A brief history of western Slovakia's Bojnice castle

For many Slovaks, Bojnice castle is the cream of the country's castle crop. That's no accident, says castle festival organiser Jozef Mikuláš Pálffy: although the communists neglected many monuments and historical sites as a matter of doctrine, Bojnice was actually used by top communists as a weekend getaway and private conference centre. As a result, Bojnice glittered while other castles crumbled.
"Whenever a travel guide is made about Slovakia," says the castle's marketing director Sylvia Maliariková proudly, "they use a picture of Bojnice for the cover."

For many Slovaks, Bojnice castle is the cream of the country's castle crop. That's no accident, says castle festival organiser Jozef Mikuláš Pálffy: although the communists neglected many monuments and historical sites as a matter of doctrine, Bojnice was actually used by top communists as a weekend getaway and private conference centre. As a result, Bojnice glittered while other castles crumbled.

"Whenever a travel guide is made about Slovakia," says the castle's marketing director Sylvia Maliariková proudly, "they use a picture of Bojnice for the cover."

The first written record of central Slovakia's Bojnice castle dates back to 1113 from the Zobor Abbey scrolls, in Latin. The original fortress was a wood structure with thick walls and a moat. It was turned into a stone fortification during a gradual process lasting throughout the 13th century under the Poznanovec family.

At the beginning of the 16th century, the castle became the renaissance seat of the local nobility and was soon expanded through the construction of two additional wings, built to offer more accommodations for guests.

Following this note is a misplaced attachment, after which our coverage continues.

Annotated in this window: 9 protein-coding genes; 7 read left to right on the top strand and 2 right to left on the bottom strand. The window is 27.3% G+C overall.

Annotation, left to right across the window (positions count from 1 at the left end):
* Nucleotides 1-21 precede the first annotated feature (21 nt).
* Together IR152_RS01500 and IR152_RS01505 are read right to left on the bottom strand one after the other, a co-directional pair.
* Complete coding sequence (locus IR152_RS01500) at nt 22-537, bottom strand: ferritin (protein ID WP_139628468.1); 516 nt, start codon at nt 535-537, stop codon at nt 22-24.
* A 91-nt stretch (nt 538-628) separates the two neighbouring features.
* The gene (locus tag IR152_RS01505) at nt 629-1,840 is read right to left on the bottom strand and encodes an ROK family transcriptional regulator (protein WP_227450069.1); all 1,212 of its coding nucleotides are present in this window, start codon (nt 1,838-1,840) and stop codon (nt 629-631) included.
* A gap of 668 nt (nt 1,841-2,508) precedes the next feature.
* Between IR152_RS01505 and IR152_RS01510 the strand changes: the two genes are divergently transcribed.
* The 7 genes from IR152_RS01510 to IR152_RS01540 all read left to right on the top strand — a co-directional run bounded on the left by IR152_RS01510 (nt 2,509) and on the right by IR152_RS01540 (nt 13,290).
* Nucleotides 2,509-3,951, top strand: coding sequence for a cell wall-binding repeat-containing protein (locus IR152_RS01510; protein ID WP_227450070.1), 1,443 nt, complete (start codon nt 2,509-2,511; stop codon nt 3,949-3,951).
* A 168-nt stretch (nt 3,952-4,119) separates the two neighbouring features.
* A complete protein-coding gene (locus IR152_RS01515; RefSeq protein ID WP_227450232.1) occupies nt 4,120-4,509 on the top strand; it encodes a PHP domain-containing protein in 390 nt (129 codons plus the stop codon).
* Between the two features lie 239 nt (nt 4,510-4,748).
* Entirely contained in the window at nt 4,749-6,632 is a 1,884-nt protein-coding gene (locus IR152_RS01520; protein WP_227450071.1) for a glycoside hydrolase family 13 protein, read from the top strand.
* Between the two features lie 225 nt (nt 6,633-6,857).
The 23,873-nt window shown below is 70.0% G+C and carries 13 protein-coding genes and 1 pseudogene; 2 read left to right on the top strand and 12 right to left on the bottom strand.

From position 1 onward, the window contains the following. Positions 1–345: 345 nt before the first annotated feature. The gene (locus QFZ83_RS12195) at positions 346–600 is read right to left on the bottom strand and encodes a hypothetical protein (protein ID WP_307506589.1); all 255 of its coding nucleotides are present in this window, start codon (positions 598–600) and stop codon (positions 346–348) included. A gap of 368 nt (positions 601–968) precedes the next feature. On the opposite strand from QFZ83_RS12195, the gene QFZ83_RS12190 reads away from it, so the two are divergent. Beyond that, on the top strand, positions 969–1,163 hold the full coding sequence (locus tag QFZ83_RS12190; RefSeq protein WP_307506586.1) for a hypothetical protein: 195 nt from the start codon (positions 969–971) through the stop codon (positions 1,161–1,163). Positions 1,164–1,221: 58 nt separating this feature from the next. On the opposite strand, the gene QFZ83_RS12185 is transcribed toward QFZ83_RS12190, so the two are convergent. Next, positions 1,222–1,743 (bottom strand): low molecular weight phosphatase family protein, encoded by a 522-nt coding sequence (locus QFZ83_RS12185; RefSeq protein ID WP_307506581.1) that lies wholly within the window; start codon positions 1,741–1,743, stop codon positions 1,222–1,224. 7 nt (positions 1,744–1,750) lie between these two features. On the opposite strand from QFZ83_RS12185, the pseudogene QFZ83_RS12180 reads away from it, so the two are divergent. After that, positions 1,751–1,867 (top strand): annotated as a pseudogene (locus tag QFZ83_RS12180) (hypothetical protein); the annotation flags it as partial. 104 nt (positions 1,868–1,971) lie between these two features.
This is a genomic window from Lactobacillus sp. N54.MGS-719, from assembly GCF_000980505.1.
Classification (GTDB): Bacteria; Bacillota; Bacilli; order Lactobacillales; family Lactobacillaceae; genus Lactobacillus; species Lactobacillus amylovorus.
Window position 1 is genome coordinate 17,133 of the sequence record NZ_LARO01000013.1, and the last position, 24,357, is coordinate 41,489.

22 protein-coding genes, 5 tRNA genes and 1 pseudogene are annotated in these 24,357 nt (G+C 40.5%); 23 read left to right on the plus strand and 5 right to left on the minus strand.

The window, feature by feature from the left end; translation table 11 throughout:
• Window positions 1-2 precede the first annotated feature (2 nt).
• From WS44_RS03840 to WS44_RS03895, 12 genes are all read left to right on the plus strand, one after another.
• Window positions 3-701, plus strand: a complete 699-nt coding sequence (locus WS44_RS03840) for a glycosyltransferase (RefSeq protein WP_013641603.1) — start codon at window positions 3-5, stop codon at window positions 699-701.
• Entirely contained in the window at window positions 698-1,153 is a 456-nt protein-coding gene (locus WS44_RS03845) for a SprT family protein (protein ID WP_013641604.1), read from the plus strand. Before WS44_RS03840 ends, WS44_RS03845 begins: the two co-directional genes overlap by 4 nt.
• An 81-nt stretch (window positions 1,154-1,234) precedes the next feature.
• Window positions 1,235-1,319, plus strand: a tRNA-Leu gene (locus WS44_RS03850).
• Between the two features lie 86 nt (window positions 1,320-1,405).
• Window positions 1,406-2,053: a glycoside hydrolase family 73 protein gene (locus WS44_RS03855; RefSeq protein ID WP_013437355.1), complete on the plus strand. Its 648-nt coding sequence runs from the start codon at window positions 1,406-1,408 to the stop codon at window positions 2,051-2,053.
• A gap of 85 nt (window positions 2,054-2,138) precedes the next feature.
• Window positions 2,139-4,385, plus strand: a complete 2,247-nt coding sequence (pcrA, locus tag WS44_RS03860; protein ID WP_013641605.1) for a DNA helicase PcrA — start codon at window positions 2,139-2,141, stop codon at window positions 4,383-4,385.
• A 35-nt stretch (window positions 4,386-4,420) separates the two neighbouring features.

In 1644, the castle was taken over, and given a baroque make-over, by the Pálffy family, a Hungarian noble family which from 17th to the 19th centuries was one of the richest and most influential in the Hungarian Kingdom. Count Ján Pálffy (1829 to 1908) was the last noble owner of the castle. After hiring Austrian architects in 1888, he renovated the zámok in the romantic style, according to chateaux he had seen on the river Loire in France and palaces in Venice.

Today, Pálffy's remains lie inside the castle in a red marble sarcophagus (one of the last stops on castle tours). When he died in Vienna, it was his wish that the castle be opened to the public, that he might share his accumulated wealth and treasures with common people. The collection is impressive, even though much of it was sold off after his death.

Some 300,000 to 400,000 visitors from around the world visit Bojnice each year. Several films have been shot at the castle, and some Bojnice natives even claim that the replica castle at California's Disney Land was modelled after their own. Although Disney Land told The Slovak Spectator that their castle was "partially influenced" by a castle in Neuschwanstein, Germany, the resemblance is indeed striking.

Get daily Slovak news directly to your inbox

Top stories

News digest: Health care staff still lacking, president asks for amends

Slovakia is preparing to launch the nationwide testing on Saturday morning, but the government admitted they still need hundreds of health care staff. Kotleba violates quarantine and hospitals in the north are full.

The Bratislava Self-Governing Region started testing its staff on October 30.

Testing is impossible to carry out as planned, president says

President Zuzana Čaputová asked the government to reconsider measures for people who do not get tested, many will not get a chance.

President Zuzana Čaputová met with the representatives of the armed forces.

The big test is upon us. What are we to do?

For a foreigner living in Slovakia, there is yet another concern.

Health care professionals still lacking ahead of Saturday's testing

Government avoids mobilisation for now, PM offers an extra bonus to health care professionals who can serve the whole weekend.

Dolný Kubín